Senate gives symbolic approval of Keystone XL pipeline
The Senate made a show of support for the Keystone XL Pipeline on Friday, when a bipartisan majority voted in favor of an amendment to urge its approval.
The amendment, proposed by North Dakota Republican Sen. Jon Hoeven, would “establish a deficit-neutral reserve fund to promote … the construction of the Keystone XL Pipeline.”
It passed by a 62-37 margin, with 17 Democrats joining Republicans in supporting the measure.
Among those were several Democratic senators who face re-election next year in red-leaning states: Sens. Mark Begich of Alaska, Kay Hagan of North Carolina, Mary Landrieu of Louisiana, Mark Pryor of Arkansas, and Max Baucus of Montana.
Democratic Sens. Michael Bennet, Tom Carper, Bob Casey, Chris Coons, Joe Donnelly, Heidi Heitkamp, Tim Johnson, Joe Manchin, Claire McCaskill, Bill Nelson, John Tester and Mark Warner also voted in favor of the amendment.
Senators voted on the amendment during a marathon session Friday known as a vote-a-rama, along with many other proposed amendments to the budget. All votes in the vote-a-rama are non-binding, so this vote will produce no immediate concrete action. But it is indicative of support for the pipeline in the chamber.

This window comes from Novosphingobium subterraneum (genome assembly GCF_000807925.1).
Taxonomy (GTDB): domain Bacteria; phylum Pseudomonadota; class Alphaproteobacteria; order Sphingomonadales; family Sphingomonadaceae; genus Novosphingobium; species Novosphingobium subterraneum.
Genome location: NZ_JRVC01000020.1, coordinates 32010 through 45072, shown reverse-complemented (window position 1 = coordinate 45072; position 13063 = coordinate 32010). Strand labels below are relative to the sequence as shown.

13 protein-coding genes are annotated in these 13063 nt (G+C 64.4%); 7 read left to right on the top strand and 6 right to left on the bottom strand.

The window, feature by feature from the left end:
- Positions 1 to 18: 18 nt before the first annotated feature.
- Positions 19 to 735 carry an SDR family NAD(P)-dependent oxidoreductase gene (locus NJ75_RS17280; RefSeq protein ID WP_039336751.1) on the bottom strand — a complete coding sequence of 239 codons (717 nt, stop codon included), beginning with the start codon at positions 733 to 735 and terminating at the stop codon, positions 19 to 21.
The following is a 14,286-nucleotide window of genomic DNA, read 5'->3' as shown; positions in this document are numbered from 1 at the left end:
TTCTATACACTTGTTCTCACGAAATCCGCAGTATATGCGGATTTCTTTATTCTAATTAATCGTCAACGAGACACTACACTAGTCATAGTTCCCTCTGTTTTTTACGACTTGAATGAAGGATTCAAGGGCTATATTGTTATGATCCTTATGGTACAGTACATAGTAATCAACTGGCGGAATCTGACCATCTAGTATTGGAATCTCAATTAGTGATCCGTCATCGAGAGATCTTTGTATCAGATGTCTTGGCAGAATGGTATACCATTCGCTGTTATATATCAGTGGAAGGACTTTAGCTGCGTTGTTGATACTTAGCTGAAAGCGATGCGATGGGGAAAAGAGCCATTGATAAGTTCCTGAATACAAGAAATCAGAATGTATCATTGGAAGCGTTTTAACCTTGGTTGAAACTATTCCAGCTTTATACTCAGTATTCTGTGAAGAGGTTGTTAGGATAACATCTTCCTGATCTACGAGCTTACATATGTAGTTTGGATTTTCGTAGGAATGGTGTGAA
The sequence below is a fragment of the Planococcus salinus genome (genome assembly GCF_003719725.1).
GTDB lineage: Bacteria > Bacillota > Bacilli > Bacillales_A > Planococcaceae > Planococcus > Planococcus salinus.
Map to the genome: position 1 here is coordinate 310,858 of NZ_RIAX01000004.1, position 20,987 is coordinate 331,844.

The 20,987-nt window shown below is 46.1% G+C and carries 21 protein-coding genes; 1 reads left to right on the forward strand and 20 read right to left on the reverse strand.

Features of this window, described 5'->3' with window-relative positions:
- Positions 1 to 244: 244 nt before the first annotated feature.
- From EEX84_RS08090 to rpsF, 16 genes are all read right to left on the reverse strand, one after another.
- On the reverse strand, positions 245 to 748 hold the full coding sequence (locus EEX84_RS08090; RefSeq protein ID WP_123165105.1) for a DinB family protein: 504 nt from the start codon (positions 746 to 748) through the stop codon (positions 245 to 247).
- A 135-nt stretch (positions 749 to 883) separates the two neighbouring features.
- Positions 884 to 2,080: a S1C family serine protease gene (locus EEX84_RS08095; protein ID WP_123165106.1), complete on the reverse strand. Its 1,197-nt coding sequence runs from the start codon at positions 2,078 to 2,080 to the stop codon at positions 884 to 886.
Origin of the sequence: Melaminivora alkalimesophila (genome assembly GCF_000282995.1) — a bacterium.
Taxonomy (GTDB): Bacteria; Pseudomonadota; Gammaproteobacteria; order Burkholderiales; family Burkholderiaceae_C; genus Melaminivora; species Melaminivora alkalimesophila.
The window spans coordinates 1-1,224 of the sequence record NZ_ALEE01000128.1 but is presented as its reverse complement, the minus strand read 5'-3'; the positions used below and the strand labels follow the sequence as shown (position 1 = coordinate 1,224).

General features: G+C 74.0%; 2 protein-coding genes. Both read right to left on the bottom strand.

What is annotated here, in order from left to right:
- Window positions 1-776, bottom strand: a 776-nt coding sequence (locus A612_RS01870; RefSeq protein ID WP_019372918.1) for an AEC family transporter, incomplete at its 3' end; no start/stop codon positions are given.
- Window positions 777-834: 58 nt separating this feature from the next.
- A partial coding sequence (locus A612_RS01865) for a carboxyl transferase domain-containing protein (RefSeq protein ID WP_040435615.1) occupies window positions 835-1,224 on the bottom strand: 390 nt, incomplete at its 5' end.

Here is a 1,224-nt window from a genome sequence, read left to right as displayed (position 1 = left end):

The Keystone XL pipeline has been a divisive issue. Proponents say it will create numerous jobs, while opponents contend it would have a detrimental effect on the environment.
This is the first time the Senate has voted on the pipeline.
The Senate also rejected a counter-amendment from California Sen. Barbara Boxer that called for further analysis before making a decision on the pipeline, based on a number of criteria. That bill was rejected by a 33-66 margin.
President Barack Obama rejected the proposal to build the pipeline last year, but has indicated that he could be reconsidering.
In a meeting with House Republicans last week, Obama discussed the pipeline. According to Colorado Rep. Cory Gardner, who attended the meeting, “he said there’d be some news on that in the next few weeks.”
Gardner said he was optimistic, saying “the way he said ‘there will be news on that in the next couple weeks’ was more positive than negative.”